Act III sc. iii is one of the most important acts in the play because in one scene, Othello goes from being a happily married man, at the start, to being, by the end, a man who isn’t in control and is getting confused and doesn’t know what’s going on. In this scene we also witness a devastating display of manipulation of Othello by Iago and the downfall of Cassio.One of the ways in which Shakespeare creates dramatic tension is by Othello using very short questions such as “What dost thou say?” and “What dost thou think?” and “What dost thou mean?” which indicate that is he slowly becoming more and dependent on Iago and relying on what he is thinking as he has no previous experience of Venetian society-this is shown where Iago says “In Venice, they do let God see the pranks they dare not show their husbands” which is a reference that Venetian women go behind their husband’s backs a lot and their husbands don’t know about it.
Othello also uses a lot of short sentences such as “O misery” and “Ha?” and could indicate anger and also that he is not thinking clearly and that, because he is black and a ‘moor’, not fluent with the language and feels ill at ease and he can’t fit in with the rest of society and feels an ‘outcast’ and so might be more prone to Iago’s lies and deceit than anyone else.Another way that Shakespeare creates dramatic tension is Iago saying long, fluent sentences which juxtaposes Othello saying short sentences. One example of this is where Iago says “My Lord, I would I might entreat your honour to scan this thing no further: Leave it to time” compared to Othello saying “I will not” which seems inadequate and out of place. These, together with Iago’s soliloquies such as on Pg.84 Ln. 9 where he starts to plot about leaving the handkerchief in Cassio’s quarters – “I will in Cassio’s lodging lose this handkerchief” present Iago as being extremely confident and subtle and that he has a scheming, plotting mind.
Also, Iago speaks in riddles which make him more dominant in the scenes and Othello often can’t understand what he is saying.One example of dramatic irony is where Iago uses the form of address “my lord” to Othello, a form of respect, but the audience know that Iago doesn’t really respect Othello, he just wants to use him for his own twisted purpose and wants to gain his trust so he can devastate him with lies and deceit.Throughout Iago uses lots of metaphors-these mostly refer to ‘monsters’ such as Pg. 78 Ln. 25 “green-eyed monster” which is a metaphor for jealousy and Iago is warning Othello of it.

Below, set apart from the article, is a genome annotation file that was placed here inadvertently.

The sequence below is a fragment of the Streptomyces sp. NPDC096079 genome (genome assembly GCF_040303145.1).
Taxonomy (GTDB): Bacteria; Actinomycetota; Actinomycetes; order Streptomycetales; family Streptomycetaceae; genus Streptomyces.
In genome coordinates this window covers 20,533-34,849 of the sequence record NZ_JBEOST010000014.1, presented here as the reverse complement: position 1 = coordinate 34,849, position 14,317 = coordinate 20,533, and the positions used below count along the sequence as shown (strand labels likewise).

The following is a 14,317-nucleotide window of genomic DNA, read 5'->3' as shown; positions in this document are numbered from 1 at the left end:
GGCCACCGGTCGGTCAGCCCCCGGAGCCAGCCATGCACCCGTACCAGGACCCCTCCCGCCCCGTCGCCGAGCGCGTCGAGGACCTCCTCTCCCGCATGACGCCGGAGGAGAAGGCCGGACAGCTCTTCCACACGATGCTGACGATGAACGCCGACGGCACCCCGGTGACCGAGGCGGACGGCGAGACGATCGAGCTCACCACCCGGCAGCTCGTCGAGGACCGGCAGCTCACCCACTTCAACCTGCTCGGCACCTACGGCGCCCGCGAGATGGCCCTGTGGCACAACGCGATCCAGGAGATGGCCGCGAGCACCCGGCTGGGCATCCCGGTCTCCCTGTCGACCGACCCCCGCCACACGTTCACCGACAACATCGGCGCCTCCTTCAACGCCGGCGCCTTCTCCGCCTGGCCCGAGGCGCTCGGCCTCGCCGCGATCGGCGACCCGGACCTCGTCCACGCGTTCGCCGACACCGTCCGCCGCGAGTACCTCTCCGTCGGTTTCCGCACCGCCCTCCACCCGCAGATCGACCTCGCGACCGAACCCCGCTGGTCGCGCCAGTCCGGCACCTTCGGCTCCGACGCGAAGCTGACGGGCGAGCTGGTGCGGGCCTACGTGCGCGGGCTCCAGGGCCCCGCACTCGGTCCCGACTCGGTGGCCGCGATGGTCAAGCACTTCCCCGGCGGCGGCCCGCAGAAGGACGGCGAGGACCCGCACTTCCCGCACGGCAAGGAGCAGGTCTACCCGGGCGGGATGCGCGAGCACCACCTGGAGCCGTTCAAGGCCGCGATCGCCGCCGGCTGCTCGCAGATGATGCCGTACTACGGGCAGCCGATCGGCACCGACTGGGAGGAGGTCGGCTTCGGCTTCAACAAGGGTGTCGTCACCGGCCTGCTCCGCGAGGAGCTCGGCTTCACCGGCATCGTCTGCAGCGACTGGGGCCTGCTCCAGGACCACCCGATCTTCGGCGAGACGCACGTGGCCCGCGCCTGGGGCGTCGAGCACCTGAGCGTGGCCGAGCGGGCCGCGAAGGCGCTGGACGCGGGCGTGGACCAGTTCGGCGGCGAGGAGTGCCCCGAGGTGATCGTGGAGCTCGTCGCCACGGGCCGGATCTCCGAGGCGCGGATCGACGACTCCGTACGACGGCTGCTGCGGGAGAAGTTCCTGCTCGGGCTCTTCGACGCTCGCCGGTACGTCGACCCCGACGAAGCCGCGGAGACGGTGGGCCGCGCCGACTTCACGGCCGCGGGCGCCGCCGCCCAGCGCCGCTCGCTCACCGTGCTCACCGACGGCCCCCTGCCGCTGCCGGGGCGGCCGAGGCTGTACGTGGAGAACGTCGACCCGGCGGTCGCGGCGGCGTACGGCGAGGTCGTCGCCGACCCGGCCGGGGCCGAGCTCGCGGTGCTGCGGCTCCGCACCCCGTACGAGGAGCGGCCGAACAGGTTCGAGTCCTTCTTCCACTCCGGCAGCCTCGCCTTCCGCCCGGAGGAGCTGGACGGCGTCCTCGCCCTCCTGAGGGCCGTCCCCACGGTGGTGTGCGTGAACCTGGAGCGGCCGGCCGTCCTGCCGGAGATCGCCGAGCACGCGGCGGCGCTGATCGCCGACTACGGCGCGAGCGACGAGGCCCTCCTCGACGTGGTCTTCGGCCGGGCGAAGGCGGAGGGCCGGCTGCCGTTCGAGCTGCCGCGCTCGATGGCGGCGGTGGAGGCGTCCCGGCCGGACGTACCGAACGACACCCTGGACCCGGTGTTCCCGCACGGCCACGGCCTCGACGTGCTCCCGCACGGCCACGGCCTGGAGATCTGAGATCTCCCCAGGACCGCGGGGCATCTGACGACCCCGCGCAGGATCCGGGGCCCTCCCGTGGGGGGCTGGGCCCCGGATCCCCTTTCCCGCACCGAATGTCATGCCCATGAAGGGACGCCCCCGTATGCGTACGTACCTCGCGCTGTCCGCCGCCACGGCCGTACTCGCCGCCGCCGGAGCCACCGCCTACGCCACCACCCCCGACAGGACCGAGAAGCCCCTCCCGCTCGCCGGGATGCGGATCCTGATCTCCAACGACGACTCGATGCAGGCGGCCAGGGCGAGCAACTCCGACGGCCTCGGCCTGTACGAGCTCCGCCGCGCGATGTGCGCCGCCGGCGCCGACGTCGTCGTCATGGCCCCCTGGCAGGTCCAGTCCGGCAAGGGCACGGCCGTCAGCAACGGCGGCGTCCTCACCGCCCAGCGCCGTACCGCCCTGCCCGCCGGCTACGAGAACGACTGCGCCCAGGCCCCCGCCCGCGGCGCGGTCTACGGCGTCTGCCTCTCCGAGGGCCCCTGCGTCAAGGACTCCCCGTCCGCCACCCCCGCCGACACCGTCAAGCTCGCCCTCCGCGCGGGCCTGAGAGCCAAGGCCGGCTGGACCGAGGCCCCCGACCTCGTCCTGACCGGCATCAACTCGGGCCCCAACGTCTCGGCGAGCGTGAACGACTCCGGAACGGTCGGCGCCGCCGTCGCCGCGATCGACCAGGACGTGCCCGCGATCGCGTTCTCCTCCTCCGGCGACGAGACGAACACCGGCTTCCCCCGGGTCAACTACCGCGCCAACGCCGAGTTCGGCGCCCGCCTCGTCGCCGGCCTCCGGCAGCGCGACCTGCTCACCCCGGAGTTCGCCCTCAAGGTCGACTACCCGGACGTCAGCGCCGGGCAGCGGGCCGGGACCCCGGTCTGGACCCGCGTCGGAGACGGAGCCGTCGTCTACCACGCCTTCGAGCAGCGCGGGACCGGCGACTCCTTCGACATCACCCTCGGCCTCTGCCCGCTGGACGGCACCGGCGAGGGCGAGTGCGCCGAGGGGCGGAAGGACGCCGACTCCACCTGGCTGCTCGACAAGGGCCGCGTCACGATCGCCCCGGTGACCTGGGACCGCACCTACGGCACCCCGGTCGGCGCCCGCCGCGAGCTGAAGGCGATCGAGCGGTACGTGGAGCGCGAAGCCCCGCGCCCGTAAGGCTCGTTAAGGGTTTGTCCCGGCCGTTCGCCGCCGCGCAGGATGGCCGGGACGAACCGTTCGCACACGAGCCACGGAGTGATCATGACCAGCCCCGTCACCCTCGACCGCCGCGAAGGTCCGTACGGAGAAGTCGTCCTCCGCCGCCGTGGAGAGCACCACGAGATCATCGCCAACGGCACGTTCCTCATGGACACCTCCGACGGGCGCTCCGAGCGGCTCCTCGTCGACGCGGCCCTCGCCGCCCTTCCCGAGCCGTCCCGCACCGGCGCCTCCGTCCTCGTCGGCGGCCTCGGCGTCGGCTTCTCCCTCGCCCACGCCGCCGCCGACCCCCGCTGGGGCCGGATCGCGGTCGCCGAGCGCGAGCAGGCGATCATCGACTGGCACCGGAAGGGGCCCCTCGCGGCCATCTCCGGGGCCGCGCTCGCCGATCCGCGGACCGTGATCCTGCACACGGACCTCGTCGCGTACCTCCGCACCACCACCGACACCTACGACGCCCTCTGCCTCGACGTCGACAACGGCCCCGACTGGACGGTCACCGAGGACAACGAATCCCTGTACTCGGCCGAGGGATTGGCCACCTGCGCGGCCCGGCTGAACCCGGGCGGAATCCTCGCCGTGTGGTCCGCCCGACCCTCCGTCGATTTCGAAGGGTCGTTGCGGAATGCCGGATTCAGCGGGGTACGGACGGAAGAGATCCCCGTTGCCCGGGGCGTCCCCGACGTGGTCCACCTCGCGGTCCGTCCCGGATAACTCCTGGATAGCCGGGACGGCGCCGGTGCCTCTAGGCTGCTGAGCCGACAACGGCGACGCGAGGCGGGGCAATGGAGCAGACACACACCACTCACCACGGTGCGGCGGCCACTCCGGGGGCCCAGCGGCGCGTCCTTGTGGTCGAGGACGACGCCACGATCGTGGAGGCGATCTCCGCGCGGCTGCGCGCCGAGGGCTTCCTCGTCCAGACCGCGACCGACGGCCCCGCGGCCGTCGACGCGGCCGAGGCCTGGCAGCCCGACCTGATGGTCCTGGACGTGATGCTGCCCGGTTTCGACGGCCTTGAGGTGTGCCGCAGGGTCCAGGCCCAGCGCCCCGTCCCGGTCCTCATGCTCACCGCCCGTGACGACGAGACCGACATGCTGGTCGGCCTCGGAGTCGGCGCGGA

Another ‘monster’ metaphor is from Othello, Pg. 76 Ln. 22 where he says “as if there were some monster in thy thought” which refers to the fact that he thinks that because Iago is reluctant to tell him something that that thing is going to be something bad.Another method that crops up frequently is forms of address-how the characters address each other. On Pg.
77 Ln. 21 Iago says “Good my lord pardon me” and the phrase “my lord” is repeated at least 20 times during the scene. The phrase “my lord” is ambiguous because when Othello hears people address him with respect makes him feel as though he is still in control and isn’t relying on Iago and also Iago is trying to get Othello to trust him so Othello will believe what he is saying.Repetition always features a lot throughout the play such as when Othello says “Is he not honest?” and Iago immediately repeats him saying “Honest, my lord” which shows that Iago is playing with Othello’s mind and Othello will be thinking about the word ‘honest’ because of the repetition and so will start questioning Desdemona’s honesty.One way in which Shakespeare creates dramatic irony which adds to the dramatic tension is how he portrays Desdemona throughout the scene. Desdemona immediately comes across as a very loyal and trusting person with little or no experience of the outside world, this is shown as when she is speaking with Emilia as she seems shocked that Othello could be angry with her or the fact that someone could be cheating on their husband or wife. She is also very caring this is shown when she says “Why do you speak so faintly? Are you not well?” these questions show she is caring and affectionate towards Othello and although he starts to get annoyed with her, she never loses faith in him. Also when she says “How now my dear Othello?” the ‘dear’ is a form of address and also possessive, which shows she cares about him a lot and wants him to herself.